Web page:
Plant-back Restrictions. The table below shows the currently labeled plant-back restrictions for burndown products in cotton. If wet weather continues and applications are delayed even further, then planting could also be delayed depending on which burndown herbicides are chosen. Pay close attention to the plant-back restrictions on the label.
- Weed Species Present. Paraquat and glyphosate have no plant-back restrictions. While they are the backbone of most burndown programs, they are only fair to poor on some winter weeds. Some tank mixes may be required for adequate control. Know your weed species.
Weed species not adequately controlled by glyphosate alone include Carolina geranium, curly dock, henbit, cutleaf eveningprimrose, and smartweed spp. Weeds not adequately controlled by paraquat alone include curly dock, cutleaf eveningprimrose, marestail, smartweed spp., and swinecress.
Tank mixes with Goal, Clarity, Valor, 2,4-D, and Aim will be needed in many fields for adequate control. Weed size is important with Aim and Valor. Weeds taller than 4 inches or with 3-inch rosettes are not controlled well. Therefore, pay close attention to the targeted weed species, weed size, and then the plant-back restrictions for various tank mixes.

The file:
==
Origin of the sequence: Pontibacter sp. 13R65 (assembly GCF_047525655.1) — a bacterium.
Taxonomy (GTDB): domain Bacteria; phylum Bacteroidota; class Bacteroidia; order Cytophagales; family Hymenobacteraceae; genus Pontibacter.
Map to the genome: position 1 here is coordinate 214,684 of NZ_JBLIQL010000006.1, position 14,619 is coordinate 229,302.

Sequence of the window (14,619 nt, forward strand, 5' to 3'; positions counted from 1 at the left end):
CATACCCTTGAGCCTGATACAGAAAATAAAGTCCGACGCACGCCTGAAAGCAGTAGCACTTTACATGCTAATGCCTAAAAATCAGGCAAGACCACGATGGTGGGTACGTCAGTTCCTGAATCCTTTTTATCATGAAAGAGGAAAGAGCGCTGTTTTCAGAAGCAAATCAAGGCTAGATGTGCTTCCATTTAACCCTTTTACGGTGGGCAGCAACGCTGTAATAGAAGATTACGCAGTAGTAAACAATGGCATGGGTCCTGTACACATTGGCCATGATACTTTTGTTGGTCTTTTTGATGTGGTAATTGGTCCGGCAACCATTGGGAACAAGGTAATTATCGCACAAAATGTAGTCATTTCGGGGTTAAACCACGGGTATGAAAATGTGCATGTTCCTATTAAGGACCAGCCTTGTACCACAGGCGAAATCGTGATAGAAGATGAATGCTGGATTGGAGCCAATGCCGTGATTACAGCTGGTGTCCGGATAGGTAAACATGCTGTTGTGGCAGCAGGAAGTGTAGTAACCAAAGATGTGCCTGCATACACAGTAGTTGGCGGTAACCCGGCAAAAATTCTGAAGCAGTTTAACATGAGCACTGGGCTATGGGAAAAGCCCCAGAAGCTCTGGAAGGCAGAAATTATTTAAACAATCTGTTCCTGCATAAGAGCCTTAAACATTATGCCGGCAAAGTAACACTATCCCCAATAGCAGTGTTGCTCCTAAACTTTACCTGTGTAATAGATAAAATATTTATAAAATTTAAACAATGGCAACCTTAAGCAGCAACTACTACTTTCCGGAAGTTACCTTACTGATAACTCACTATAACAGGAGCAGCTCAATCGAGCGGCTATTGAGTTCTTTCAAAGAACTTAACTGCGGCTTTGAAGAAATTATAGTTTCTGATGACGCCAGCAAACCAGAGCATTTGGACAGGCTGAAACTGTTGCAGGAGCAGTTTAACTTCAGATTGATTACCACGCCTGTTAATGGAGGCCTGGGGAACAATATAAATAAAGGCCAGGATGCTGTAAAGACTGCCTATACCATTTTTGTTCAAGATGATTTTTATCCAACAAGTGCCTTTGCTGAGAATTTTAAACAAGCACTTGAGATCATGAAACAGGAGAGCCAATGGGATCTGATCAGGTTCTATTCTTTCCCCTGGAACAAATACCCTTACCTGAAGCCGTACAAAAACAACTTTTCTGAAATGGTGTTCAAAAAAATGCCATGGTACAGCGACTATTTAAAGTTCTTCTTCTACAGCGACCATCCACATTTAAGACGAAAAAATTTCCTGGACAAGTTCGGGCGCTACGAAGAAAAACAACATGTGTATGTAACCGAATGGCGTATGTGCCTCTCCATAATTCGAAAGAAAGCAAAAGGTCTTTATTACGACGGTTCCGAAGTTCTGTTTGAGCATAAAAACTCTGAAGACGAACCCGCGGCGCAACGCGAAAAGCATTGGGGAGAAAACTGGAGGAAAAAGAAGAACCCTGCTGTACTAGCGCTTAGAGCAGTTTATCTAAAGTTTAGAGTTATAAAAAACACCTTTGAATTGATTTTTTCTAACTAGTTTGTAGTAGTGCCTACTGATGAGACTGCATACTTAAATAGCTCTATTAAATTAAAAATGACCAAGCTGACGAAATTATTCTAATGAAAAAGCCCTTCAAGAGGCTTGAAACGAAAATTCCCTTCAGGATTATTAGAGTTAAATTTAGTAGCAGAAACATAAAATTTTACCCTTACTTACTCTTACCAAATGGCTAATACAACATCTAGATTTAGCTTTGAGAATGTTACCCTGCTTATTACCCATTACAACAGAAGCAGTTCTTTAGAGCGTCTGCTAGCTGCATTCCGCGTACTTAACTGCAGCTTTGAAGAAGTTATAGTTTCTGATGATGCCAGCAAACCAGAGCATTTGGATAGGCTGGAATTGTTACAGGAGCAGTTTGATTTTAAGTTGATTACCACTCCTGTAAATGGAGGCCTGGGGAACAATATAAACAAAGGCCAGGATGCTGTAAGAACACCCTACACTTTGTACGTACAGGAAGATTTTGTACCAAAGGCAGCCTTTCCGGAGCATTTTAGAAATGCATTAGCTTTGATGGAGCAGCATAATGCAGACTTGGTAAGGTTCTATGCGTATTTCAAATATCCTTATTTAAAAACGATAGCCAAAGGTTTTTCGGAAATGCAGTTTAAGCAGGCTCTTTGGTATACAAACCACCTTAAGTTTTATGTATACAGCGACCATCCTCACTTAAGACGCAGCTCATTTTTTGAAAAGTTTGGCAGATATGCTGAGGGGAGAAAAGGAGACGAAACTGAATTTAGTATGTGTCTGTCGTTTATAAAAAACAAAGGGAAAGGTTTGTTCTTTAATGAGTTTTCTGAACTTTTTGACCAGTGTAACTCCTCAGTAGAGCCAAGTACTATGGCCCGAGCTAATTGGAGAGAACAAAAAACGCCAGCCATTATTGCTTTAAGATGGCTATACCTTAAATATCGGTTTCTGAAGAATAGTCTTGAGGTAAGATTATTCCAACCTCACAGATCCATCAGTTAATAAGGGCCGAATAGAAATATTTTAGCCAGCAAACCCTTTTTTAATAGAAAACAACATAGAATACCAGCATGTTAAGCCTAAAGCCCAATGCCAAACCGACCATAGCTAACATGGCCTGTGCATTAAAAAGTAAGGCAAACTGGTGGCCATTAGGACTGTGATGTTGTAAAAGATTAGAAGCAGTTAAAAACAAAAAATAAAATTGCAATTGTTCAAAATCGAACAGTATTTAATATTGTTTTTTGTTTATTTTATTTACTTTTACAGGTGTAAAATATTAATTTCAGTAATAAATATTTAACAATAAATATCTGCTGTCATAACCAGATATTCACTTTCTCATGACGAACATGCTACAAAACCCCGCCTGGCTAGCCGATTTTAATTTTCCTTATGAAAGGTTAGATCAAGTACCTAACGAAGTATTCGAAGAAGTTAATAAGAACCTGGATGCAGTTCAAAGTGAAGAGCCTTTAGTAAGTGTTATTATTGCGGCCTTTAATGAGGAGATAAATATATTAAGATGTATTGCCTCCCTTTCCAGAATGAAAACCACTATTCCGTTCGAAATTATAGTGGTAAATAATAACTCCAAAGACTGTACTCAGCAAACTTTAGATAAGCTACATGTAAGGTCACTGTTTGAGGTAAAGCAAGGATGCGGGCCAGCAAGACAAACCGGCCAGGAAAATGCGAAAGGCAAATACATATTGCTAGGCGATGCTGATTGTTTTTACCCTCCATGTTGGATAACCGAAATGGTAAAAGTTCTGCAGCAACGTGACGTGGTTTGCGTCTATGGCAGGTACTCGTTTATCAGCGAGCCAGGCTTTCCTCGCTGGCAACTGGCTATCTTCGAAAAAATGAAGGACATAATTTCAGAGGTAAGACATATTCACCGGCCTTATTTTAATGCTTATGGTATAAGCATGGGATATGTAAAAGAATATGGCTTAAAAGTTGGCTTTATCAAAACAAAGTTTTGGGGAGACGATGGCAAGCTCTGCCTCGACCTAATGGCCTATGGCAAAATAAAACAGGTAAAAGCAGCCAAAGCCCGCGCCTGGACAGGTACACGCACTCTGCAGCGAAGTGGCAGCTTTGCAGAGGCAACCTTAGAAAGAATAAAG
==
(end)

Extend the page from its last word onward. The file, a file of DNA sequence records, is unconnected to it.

For photos of troublesome burndown weeds, see the LSU AgCenter’s burndown herbicide guide on the web and a list of weed pictures at http://www.agctr.lsu.edu/cotton/WeedControl.htm
- Acceptable Planting Dates. The window for planting cotton in Louisiana is generally from April 15 through the end of May. Historically, yields have declined when cotton is planted after May 15. The overall yield decline that can be expected with late-planted cotton is different in every year and depends on the growing season.
The main point is that all cotton does not need to be planted by May 1 or even May 5. It is more important to burn down cotton land properly, control cutworms adequately, and plant in good conditions than to do a poor job of burndown and/or violate the plant-back restrictions, risking injury.
The wet weather has the potential to delay burndown and planting in some fields, but getting the crop off to a good start takes precedence over rushing burndown and planting by the end of April./li>
- Burndown By Air. In wet conditions, applying burndown herbicides by air may be the best option. Most burndown herbicides are more effective, however, when applied with ground equipment.
|Product||Days to Planting|
* Consult label of individual products
** An accumulation of 1 inch of rainfall or irrigation is required
Sandy Stewart is an assistant professor and cotton specialist; Steve Kelly is an assistant professor and weed specialist and Roy Vidrine is a professor of Weed Science at the LSU AgCenter.